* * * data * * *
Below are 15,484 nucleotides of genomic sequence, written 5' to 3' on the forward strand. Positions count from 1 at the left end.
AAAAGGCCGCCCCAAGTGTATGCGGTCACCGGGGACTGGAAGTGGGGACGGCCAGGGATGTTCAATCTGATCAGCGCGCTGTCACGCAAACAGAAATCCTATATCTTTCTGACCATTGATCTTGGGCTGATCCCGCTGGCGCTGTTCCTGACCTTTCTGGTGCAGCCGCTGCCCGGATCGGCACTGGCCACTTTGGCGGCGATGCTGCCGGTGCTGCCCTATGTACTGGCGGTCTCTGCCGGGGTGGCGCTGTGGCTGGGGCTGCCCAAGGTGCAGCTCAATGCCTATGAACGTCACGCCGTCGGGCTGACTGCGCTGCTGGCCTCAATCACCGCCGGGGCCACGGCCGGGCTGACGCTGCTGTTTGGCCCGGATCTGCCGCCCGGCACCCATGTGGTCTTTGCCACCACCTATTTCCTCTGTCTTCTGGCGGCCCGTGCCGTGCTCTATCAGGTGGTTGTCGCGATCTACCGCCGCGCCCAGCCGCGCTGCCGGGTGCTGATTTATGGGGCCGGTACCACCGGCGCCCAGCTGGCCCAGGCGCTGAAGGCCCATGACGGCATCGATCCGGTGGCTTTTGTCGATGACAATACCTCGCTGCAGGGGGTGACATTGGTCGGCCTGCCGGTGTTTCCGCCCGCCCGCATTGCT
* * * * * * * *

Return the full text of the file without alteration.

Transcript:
Below are 15,484 nucleotides of genomic sequence, written 5' to 3' on the forward strand. Positions count from 1 at the left end.
AAAAGGCCGCCCCAAGTGTATGCGGTCACCGGGGACTGGAAGTGGGGACGGCCAGGGATGTTCAATCTGATCAGCGCGCTGTCACGCAAACAGAAATCCTATATCTTTCTGACCATTGATCTTGGGCTGATCCCGCTGGCGCTGTTCCTGACCTTTCTGGTGCAGCCGCTGCCCGGATCGGCACTGGCCACTTTGGCGGCGATGCTGCCGGTGCTGCCCTATGTACTGGCGGTCTCTGCCGGGGTGGCGCTGTGGCTGGGGCTGCCCAAGGTGCAGCTCAATGCCTATGAACGTCACGCCGTCGGGCTGACTGCGCTGCTGGCCTCAATCACCGCCGGGGCCACGGCCGGGCTGACGCTGCTGTTTGGCCCGGATCTGCCGCCCGGCACCCATGTGGTCTTTGCCACCACCTATTTCCTCTGTCTTCTGGCGGCCCGTGCCGTGCTCTATCAGGTGGTTGTCGCGATCTACCGCCGCGCCCAGCCGCGCTGCCGGGTGCTGATTTATGGGGCCGGTACCACCGGCGCCCAGCTGGCCCAGGCGCTGAAGGCCCATGACGGCATCGATCCGGTGGCTTTTGTCGATGACAATACCTCGCTGCAGGGGGTGACATTGGTCGGCCTGCCGGTGTTTCCGCCCGCCCGCATTGCT